The Shocking Truth, Part II
It’s tough to write about Matthew Israel. It’s tough to know what to think of him. Yesterday, the state forced Israel to resign from his post as founder and executive director of the Judge Rotenberg Center, the Canton-based school and home facility for mentally and behaviorally challenged children and adults. JRC gives skin shocks to its troublesome residents, two-second bursts of what some have complained is writhing pain, the sort of shock that over the years have led teachers to quit, students to have severe burns, and politicians and assistant district attorneys to investigate the school. This last is part of the reason Israel is stepping down, though that move has more to do with what the government claims is an obstruction of justice, resulting from a heinous 2007 incident in which one student impersonated an authority figure at JRC and demanded that another student be shocked. This second student was, 77 times in one night.
I wrote about JRC and Israel a few years back. Worse things have happened at Israel’s schools over his 40-year tenure than even that night in 2007. Some students have died under Israel’s care. State Senator Bryan Joyce has repeatedly called JRC’s practices barbaric, and many defenders of the least advantaged among us agree. Yesterday’s resignation, they said, was a day of great joy.
But here’s why it’s tough to write about Israel: The man’s right. His practices work. That was the most, well, shocking thing in the six months I spent reporting that story. There are dozens upon scores of parents who love Israel, ones who say that JRC is the best place for their son or daughter. They defended him even yesterday, and railed against Attorney General Martha Coakley for forcing him to resign. At JRC, there are “aversive” techniques, yes, but Israel don’t always resort to them, these parents say. Sometimes their children are able to improve without the use of such cruel treatment.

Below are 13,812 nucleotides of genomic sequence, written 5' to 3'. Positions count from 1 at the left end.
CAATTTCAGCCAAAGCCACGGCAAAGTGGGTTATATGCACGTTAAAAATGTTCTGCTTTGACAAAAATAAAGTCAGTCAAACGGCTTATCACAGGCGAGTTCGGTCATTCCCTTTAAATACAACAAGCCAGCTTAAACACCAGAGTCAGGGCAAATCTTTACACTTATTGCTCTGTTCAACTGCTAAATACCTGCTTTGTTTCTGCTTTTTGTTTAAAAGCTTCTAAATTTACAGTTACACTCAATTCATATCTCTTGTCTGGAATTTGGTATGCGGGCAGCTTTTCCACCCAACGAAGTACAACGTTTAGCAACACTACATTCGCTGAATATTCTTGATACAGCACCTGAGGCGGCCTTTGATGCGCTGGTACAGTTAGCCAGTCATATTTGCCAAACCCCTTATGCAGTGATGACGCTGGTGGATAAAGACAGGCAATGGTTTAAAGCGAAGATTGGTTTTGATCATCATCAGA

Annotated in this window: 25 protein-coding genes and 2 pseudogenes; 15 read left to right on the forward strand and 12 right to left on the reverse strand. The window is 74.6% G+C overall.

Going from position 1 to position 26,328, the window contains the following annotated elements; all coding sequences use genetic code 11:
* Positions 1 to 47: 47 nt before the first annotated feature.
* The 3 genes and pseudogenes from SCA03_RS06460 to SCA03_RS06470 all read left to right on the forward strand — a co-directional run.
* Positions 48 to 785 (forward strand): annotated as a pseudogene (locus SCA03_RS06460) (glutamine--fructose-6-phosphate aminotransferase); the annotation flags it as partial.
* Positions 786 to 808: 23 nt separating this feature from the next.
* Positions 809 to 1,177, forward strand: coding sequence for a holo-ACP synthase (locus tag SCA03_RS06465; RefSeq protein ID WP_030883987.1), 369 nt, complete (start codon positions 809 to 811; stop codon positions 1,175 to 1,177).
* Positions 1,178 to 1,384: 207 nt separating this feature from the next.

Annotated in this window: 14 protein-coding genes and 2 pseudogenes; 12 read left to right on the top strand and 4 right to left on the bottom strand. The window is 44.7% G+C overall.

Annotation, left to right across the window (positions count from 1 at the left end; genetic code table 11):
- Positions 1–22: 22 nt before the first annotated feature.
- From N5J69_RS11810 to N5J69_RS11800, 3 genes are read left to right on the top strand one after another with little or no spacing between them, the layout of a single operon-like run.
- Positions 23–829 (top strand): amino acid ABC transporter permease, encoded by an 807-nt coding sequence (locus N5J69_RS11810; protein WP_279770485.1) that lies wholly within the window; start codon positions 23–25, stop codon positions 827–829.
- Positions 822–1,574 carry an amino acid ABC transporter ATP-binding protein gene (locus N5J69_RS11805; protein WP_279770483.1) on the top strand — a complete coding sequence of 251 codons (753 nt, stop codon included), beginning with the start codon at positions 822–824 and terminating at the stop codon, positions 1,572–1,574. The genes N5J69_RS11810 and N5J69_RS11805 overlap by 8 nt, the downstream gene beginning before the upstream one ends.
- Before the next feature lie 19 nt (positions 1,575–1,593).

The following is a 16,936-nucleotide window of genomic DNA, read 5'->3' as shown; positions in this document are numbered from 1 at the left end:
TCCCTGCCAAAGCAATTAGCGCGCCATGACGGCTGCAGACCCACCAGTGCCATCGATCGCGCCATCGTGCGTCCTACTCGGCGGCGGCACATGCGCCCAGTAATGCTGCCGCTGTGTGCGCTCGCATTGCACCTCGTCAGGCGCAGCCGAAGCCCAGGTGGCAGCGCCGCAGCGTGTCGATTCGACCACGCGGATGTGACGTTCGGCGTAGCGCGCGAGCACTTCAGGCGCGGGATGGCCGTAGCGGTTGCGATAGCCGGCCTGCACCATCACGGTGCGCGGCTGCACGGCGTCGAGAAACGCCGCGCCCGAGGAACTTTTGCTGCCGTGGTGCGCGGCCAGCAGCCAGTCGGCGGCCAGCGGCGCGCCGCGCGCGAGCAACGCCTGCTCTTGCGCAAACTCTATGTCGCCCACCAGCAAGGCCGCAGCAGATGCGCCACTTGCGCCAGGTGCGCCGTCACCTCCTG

And what of the cruel treatment, the parents say? It’s actually everywhere else that’s barbaric, everywhere else where their children are medicated without end, and often without benefit, where they pass their days and then lives in a drooling stupor. That is no life at all, these parents argue, and so they seek out JRC — yes, they seek it out. They’re well aware of the worst of its practices. But a two-second skin shock and marked subsequent social improvement is a more moral choice for them than a handful of schools that might accept their children — but only under the premise of heavy and unending medication.
In the end, this is why it’s tough to write about Matthew Israel: He makes you consider the good in barbarity.